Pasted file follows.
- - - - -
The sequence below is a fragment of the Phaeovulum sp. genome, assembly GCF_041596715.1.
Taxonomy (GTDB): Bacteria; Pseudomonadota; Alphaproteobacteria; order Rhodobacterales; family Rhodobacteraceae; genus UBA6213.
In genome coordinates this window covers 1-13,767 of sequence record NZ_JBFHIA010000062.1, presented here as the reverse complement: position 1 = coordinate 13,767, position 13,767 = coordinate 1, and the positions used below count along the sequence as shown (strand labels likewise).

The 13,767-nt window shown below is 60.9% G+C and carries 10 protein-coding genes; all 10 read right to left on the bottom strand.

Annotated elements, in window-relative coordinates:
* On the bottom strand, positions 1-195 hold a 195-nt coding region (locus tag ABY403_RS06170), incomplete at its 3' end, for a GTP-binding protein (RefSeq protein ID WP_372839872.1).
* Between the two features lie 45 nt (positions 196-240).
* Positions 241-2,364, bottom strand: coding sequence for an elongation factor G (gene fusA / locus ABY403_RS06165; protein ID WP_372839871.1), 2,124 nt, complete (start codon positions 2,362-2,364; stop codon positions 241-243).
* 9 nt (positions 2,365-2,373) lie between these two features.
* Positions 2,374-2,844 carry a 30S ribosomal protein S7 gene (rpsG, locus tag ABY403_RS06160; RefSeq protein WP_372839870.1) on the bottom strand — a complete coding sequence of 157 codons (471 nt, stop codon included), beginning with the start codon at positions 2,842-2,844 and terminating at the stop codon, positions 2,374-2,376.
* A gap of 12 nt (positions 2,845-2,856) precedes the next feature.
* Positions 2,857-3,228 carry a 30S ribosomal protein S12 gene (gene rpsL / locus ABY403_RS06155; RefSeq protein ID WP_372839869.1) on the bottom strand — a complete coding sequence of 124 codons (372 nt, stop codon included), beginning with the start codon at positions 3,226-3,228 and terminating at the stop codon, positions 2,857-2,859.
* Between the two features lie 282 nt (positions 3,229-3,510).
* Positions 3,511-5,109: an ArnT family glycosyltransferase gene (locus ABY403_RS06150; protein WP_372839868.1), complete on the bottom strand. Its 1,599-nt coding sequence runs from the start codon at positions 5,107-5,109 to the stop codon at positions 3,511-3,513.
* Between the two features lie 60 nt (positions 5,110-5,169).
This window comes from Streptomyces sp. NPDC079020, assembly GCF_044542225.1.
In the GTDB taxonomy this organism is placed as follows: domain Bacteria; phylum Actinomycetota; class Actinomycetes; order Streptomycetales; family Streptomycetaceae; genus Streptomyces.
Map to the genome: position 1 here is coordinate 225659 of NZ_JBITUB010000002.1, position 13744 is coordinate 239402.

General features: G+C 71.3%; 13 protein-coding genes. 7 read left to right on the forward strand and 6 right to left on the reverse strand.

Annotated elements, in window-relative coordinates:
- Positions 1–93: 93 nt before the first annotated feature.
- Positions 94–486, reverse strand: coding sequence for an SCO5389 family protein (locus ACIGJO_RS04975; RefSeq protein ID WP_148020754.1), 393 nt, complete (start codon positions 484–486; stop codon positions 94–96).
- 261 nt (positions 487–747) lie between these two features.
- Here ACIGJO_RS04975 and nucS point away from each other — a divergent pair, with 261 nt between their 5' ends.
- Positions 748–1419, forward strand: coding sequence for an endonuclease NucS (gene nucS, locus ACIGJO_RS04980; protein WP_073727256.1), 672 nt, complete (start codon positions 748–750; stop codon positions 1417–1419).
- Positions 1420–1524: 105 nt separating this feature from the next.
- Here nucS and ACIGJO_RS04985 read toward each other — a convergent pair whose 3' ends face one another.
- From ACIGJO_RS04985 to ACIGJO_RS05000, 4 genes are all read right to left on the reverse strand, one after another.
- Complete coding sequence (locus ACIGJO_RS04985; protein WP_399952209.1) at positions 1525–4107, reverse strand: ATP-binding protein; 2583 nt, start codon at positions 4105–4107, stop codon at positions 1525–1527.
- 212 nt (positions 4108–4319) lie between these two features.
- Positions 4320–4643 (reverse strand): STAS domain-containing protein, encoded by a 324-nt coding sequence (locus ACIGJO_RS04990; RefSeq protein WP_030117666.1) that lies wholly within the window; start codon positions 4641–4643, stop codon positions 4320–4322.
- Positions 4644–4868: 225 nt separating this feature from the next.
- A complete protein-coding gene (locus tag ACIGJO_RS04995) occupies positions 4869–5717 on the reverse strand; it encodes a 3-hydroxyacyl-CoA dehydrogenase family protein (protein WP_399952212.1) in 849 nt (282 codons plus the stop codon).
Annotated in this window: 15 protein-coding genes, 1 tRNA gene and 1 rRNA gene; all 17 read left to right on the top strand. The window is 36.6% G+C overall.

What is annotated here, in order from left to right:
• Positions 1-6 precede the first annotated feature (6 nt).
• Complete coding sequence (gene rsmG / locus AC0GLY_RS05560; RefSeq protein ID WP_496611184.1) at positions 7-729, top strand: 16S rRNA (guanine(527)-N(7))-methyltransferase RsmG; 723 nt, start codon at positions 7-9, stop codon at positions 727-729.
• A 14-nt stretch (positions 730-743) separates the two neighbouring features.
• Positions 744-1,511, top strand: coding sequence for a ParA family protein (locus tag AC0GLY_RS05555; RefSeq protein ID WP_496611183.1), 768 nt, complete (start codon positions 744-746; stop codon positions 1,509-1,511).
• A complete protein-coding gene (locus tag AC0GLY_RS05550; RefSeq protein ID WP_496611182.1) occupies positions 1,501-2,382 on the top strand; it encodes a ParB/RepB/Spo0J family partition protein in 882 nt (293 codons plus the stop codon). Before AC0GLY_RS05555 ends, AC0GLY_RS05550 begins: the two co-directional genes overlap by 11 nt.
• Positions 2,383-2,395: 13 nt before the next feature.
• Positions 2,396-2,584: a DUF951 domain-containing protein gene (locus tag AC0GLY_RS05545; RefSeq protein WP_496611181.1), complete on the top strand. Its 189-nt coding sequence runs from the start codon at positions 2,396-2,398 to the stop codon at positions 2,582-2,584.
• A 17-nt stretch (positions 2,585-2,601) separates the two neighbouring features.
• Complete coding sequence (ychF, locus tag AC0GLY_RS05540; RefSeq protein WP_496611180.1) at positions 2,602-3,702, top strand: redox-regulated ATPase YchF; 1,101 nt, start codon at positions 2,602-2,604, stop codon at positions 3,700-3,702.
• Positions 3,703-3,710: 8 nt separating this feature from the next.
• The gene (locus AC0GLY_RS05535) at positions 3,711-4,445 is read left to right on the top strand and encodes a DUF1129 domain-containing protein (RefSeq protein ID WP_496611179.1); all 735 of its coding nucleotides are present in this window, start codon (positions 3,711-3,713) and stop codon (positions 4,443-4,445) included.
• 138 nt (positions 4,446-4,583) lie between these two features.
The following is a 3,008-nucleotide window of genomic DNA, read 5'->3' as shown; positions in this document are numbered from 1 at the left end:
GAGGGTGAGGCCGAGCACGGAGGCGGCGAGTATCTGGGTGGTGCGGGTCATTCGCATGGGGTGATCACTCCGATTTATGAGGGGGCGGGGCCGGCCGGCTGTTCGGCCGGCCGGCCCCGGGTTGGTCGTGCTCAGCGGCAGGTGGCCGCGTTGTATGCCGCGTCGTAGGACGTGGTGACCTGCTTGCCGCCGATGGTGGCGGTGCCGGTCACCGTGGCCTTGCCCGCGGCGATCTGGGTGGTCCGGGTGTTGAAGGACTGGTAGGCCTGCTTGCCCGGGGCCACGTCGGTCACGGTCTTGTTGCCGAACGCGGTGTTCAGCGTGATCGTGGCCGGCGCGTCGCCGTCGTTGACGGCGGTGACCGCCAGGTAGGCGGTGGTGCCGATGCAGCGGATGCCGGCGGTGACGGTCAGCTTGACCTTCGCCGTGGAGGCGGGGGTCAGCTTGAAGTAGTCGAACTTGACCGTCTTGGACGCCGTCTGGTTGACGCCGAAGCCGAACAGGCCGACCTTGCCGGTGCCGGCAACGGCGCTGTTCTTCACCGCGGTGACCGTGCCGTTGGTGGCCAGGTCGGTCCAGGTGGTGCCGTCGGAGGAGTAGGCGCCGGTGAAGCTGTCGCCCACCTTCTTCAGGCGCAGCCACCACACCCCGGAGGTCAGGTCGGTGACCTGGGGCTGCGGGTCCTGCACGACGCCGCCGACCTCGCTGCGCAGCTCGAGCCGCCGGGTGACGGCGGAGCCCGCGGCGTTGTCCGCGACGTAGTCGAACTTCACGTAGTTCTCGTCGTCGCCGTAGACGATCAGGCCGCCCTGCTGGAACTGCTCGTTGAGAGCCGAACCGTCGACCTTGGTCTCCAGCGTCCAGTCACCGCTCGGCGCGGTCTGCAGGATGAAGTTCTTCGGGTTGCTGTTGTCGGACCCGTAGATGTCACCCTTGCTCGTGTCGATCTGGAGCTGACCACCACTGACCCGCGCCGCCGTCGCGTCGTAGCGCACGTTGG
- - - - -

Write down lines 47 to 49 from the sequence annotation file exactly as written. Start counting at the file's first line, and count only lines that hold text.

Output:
• 138 nt (positions 4,446-4,583) lie between these two features.
The following is a 3,008-nucleotide window of genomic DNA, read 5'->3' as shown; positions in this document are numbered from 1 at the left end:
GAGGGTGAGGCCGAGCACGGAGGCGGCGAGTATCTGGGTGGTGCGGGTCATTCGCATGGGGTGATCACTCCGATTTATGAGGGGGCGGGGCCGGCCGGCTGTTCGGCCGGCCGGCCCCGGGTTGGTCGTGCTCAGCGGCAGGTGGCCGCGTTGTATGCCGCGTCGTAGGACGTGGTGACCTGCTTGCCGCCGATGGTGGCGGTGCCGGTCACCGTGGCCTTGCCCGCGGCGATCTGGGTGGTCCGGGTGTTGAAGGACTGGTAGGCCTGCTTGCCCGGGGCCACGTCGGTCACGGTCTTGTTGCCGAACGCGGTGTTCAGCGTGATCGTGGCCGGCGCGTCGCCGTCGTTGACGGCGGTGACCGCCAGGTAGGCGGTGGTGCCGATGCAGCGGATGCCGGCGGTGACGGTCAGCTTGACCTTCGCCGTGGAGGCGGGGGTCAGCTTGAAGTAGTCGAACTTGACCGTCTTGGACGCCGTCTGGTTGACGCCGAAGCCGAACAGGCCGACCTTGCCGGTGCCGGCAACGGCGCTGTTCTTCACCGCGGTGACCGTGCCGTTGGTGGCCAGGTCGGTCCAGGTGGTGCCGTCGGAGGAGTAGGCGCCGGTGAAGCTGTCGCCCACCTTCTTCAGGCGCAGCCACCACACCCCGGAGGTCAGGTCGGTGACCTGGGGCTGCGGGTCCTGCACGACGCCGCCGACCTCGCTGCGCAGCTCGAGCCGCCGGGTGACGGCGGAGCCCGCGGCGTTGTCCGCGACGTAGTCGAACTTCACGTAGTTCTCGTCGTCGCCGTAGACGATCAGGCCGCCCTGCTGGAACTGCTCGTTGAGAGCCGAACCGTCGACCTTGGTCTCCAGCGTCCAGTCACCGCTCGGCGCGGTCTGCAGGATGAAGTTCTTCGGGTTGCTGTTGTCGGACCCGTAGATGTCACCCTTGCTCGTGTCGATCTGGAGCTGACCACCACTGACCCGCGCCGCCGTCGCGTCGTAGCGCACGTTGG